A key part of launching a successful startup is preparing for the worst and protecting your business. This includes taking steps to protect your business and employees from litigation. According to recent statistics, as much as 36-53 percent of small businesses enter into litigation every year. Furthermore, estimates by Fullbright show that 90 percent of businesses enter into litigation at any time in their operation. With such high incidences of legal action against businesses from customers, competitors, and even employees, taking the first steps to protect your business from the consequences of such action can save your startup a lot of money - and even its reputation.
Implement Regular, Through And Mandatory Worker Safety Training On-Site
The number of workers suing their employers declined in 2019, but that does not mean the risk is not prevalent. In fact, employers face around $21 billion of lawsuits due to the current health crisis. This is in addition to the billions of dollars that are paid out annually in employee safety and employment lawsuits like premise liability lawsuits. According to The King Law Firm, premise liability lawsuits (slip and fall accidents) are some of the most common, and can be filed by both customers and employees. In this case, being proactive is the best route, and it begins with understanding the common reasons employees and customers may sue employers. Amongst the most common reasons cited in employee lawsuits are wrongful/ unjustified termination and poor health and safety workplace practices.
Legally, all businesses must provide adequate training and knowledge to enable employees to perform their roles. The Occupation of Safety and Health Administration recommends that employers take a four pronged approach, starting with regular program awareness training for all employees, including supervisors. Topics that should be covered include actions in an emergency, hazard and accident reporting protocols, and the company’s safety and health policies. OSHA also states that each employee and supervisor should be trained on their specific role in the business’ safety program, to avoid confusion if the event occurs. This should be reviewed and readjusted annually to account for changes in the organizational structure.
Get Your Employee Classification Right When Recruiting
Another potential legal battleground for businesses is the incorrect classification of their employees. With the rise of remote working and the gig economy, more startups are enjoying the benefits of using contractors in their business. Misclassifying your employees and contractors can leave the business vulnerable to not only legal action from employees, but also federal litigation for the mispayment of taxes and employee benefits.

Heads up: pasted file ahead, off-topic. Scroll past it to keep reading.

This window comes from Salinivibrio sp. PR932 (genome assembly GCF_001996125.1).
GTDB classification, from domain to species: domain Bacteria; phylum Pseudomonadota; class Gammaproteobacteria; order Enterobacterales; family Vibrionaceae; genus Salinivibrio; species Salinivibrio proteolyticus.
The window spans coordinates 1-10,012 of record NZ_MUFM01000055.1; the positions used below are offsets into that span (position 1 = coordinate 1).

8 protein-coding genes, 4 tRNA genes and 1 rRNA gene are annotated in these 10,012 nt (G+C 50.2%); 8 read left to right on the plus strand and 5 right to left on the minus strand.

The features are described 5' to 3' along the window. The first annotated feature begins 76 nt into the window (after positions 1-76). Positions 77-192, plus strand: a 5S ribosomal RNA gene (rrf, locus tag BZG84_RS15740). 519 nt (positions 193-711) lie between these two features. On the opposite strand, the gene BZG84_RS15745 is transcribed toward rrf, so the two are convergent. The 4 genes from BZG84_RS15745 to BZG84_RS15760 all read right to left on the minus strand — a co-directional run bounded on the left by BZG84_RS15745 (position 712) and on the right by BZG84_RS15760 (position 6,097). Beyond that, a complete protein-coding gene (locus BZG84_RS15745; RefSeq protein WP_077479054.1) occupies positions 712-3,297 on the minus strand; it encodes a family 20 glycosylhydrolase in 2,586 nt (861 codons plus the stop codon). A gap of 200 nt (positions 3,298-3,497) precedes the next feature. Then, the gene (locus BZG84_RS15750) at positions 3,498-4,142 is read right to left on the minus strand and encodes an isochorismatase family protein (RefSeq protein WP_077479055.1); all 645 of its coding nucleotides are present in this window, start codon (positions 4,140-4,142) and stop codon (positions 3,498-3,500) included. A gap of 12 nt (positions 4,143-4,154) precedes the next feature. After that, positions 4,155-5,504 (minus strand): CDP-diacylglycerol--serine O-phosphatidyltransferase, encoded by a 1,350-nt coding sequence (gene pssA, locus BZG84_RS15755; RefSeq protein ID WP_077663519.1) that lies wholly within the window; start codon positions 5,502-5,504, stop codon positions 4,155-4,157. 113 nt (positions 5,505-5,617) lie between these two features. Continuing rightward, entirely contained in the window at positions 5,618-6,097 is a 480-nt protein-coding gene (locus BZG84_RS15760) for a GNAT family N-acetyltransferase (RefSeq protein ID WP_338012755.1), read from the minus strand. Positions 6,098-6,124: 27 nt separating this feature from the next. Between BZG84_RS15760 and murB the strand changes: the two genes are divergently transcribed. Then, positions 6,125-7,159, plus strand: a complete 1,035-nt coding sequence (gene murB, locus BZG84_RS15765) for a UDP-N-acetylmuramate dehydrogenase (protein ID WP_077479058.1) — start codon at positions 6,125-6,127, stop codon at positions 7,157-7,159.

To get employee classification right, ensure you follow the Fair Labor and Standard Act guidelines. Businesses can also rely on the IRS’s guidelines and control classification for employees, which includes financial control and the nature of the working relationship. Also, clarify whether your employees are exempted (not entitled to overtime wages) or non-exempted (entitled to overtime wages). Each state will have its local regulations when it comes to employee classification, so it is worthwhile checking with your state’s business bureau as well.
Craft A Tailored And Well Rounded Business Insurance Policy
Finally, build a comprehensive insurance policy package for your business from its launch. While some of the most common insurance policies include property and auto insurance, a business should also consider the additional risks it faces in its initial launch years, particularly if your startup is launching its own product or service. Professional indemnity and product liability insurance cover your business if a customer sues you or your product is faulty. To provide for legal action from within the workplace like employee lawsuits, consider getting liability insurance. Whilst most businesses consider these additions an optional extra, they should be considered an essential overhead expense from the first day of operations.
While you may not be able to completely remove the chances of litigation against your business or employees, these moves can drastically reduce them. If left unaddressed, you risk damage to your startup’s profits, future goals, and reputation. The good news is that most of these can be implemented immediately.